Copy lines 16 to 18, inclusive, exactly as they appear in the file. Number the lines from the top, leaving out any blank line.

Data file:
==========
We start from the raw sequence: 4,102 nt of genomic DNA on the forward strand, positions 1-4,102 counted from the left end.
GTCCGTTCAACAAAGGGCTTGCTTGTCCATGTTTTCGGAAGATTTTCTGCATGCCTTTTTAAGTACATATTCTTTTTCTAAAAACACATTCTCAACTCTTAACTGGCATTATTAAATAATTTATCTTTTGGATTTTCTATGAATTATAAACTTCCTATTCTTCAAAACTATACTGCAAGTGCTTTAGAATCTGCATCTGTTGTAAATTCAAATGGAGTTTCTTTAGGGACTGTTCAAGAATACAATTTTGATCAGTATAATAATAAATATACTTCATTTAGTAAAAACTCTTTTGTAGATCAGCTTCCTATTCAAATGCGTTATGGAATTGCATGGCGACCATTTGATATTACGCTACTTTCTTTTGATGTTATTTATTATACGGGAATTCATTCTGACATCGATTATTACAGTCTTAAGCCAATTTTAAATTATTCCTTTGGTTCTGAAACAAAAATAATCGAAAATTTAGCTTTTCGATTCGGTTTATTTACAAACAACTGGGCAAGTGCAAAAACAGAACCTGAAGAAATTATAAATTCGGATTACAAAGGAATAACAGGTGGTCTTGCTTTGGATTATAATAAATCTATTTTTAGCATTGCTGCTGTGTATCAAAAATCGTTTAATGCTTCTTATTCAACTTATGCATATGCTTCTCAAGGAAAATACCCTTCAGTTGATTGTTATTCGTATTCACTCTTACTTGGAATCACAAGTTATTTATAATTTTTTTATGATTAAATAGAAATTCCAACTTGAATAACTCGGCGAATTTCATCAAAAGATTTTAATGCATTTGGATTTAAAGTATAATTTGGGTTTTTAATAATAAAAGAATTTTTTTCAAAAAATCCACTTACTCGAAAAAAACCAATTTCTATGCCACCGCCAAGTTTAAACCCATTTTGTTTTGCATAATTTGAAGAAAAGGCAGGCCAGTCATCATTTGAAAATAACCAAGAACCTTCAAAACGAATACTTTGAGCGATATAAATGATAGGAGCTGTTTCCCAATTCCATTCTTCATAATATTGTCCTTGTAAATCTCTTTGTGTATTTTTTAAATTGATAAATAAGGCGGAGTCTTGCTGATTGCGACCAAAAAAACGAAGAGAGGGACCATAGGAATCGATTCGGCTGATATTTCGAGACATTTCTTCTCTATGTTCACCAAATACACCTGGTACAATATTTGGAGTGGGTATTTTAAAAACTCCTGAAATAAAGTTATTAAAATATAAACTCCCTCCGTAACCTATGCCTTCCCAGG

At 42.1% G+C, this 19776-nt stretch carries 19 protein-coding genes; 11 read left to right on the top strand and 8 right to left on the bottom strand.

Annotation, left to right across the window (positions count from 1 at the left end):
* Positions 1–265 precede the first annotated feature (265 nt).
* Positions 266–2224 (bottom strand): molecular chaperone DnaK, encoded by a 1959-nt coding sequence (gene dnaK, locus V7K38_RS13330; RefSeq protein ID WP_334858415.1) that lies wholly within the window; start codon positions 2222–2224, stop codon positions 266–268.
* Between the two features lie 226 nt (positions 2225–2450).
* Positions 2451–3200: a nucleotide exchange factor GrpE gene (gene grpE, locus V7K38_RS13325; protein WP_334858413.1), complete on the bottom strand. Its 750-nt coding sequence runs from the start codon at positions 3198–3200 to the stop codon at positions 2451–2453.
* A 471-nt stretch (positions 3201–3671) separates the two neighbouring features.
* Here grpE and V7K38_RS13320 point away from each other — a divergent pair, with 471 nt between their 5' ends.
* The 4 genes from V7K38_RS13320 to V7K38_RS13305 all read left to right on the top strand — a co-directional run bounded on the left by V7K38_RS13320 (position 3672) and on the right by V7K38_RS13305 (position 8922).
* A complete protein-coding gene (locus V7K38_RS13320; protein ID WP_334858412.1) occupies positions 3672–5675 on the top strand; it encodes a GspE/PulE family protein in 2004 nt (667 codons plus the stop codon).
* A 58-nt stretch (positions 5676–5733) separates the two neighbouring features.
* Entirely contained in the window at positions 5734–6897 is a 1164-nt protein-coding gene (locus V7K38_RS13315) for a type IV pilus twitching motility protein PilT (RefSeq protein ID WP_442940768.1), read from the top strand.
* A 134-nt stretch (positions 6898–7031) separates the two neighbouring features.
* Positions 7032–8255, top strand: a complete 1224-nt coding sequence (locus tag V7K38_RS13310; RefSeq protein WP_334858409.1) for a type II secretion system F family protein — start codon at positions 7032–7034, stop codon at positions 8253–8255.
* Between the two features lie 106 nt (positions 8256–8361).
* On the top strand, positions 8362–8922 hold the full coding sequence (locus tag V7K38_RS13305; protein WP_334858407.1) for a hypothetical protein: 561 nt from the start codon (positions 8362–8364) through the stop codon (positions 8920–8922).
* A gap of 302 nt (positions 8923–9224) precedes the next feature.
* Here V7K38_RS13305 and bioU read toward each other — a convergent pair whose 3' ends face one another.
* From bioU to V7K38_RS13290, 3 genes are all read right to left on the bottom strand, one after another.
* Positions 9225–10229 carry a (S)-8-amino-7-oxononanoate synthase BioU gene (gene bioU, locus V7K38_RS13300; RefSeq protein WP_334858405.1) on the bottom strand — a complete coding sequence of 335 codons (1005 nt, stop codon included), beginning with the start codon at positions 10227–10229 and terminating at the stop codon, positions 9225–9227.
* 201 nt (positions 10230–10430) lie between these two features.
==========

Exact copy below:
* Positions 7032–8255, top strand: a complete 1224-nt coding sequence (locus tag V7K38_RS13310; RefSeq protein WP_334858409.1) for a type II secretion system F family protein — start codon at positions 7032–7034, stop codon at positions 8253–8255.
* Between the two features lie 106 nt (positions 8256–8361).
* On the top strand, positions 8362–8922 hold the full coding sequence (locus tag V7K38_RS13305; protein WP_334858407.1) for a hypothetical protein: 561 nt from the start codon (positions 8362–8364) through the stop codon (positions 8920–8922).